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  • Source: Stanford Department Of Public Safety
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    Convicted of Sexual Assault, Sentenced to Just 6 Months, Brock Turner Will Serve Only Three

    Former Stanford Swimmer Whose Sentence Drew Nationwide Outrage Expected to Be Released September 2

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    Brock Turner, found guilty on three counts of felony sexual assault, faced up to a maximum sentence of 14 years in prison for the crimes he committed in January 2015. Turner, whose victim has advised KTVU Fox 2 she is “every woman,” was sentenced on June 2 to serve only six months in jail, with three years of probation.

    The controversial ruling by Santa Clara County Superior Court Judge Aaron Persky has garnered over one million signatures on a petition calling for him to "be removed from his judicial position for [his] lenient sentence.” Judge Persky’s unchallenged new judicial term began this week. 

    Now, according to Talking Points Memo, Turner will “leave jail three months early.”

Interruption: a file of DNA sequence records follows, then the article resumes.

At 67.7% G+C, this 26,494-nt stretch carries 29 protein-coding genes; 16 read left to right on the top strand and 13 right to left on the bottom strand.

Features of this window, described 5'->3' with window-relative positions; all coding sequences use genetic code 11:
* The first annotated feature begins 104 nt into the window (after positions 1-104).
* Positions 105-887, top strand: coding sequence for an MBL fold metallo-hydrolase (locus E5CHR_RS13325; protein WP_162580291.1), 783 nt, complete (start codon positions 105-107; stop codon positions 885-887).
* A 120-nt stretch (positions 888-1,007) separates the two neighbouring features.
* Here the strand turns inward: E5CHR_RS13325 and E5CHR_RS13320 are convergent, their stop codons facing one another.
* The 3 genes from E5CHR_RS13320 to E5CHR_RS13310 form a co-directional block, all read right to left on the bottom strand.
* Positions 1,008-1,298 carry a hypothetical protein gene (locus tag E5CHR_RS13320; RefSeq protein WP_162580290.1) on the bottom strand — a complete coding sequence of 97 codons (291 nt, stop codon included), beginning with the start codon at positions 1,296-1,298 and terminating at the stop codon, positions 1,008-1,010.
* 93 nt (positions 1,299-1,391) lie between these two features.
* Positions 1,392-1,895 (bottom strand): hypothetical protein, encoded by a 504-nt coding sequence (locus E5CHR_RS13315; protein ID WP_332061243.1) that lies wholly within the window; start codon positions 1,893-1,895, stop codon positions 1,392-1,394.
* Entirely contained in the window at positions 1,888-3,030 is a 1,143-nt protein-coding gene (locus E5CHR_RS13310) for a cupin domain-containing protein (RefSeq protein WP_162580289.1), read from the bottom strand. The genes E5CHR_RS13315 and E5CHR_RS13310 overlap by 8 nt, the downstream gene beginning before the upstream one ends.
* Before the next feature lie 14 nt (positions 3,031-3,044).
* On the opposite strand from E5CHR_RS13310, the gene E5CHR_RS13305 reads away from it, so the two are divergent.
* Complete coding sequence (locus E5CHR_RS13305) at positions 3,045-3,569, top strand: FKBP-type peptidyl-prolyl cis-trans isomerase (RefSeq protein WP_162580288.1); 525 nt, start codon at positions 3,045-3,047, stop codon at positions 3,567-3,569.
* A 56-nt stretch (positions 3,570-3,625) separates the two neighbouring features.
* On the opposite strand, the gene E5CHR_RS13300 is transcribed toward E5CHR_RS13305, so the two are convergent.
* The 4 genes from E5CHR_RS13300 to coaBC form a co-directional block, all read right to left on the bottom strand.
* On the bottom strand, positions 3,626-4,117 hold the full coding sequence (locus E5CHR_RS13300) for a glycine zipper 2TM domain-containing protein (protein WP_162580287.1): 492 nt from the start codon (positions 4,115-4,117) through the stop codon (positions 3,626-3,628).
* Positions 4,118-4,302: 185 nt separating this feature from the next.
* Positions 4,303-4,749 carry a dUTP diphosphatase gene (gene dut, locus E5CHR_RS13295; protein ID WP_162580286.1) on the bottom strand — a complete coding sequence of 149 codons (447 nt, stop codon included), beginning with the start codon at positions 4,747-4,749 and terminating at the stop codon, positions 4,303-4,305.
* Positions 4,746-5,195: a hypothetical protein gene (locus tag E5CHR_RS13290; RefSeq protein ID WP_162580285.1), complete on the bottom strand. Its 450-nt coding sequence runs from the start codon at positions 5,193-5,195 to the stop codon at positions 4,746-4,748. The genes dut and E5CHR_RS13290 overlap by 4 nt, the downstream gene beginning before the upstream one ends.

The Daily Mail has reported that the felon’s early departure results from the unlikelihood that he “will misbehave behind bars.” Turner, who is being held in a private cell, unlike most other inmates, entered the Elmwood prison the day of his sentencing: one week ago, June 2.

    Prior to the news that the Turner would serve only three months behind bars, NCRM and others published the letter that Turner’s “every woman” victim read to her attacker. In it, she says:

    "The Probation Officer has stated that this case, when compared to other crimes of similar nature, may be considered less serious due to the defendant’s level of intoxication. It felt serious. That’s all I’m going to say."

    "What has he done to demonstrate that he deserves a break? He has only apologized for drinking and has yet to define what he did to me as sexual assault, he has revictimized me continually, relentlessly. He has been found guilty of three serious felonies and it is time for him to accept the consequences of his actions. He will not be quietly excused."

    "He is a lifetime sex registrant. That doesn’t expire. Just like what he did to me doesn’t expire, doesn’t just go away after a set number of years. It stays with me, it’s part of my identity, it has forever changed the way I carry myself, the way I live the rest of my life."

    Turner is scheduled to be released on September 2, 2016.

     

    Image: Stanford Department Of Public Safety 

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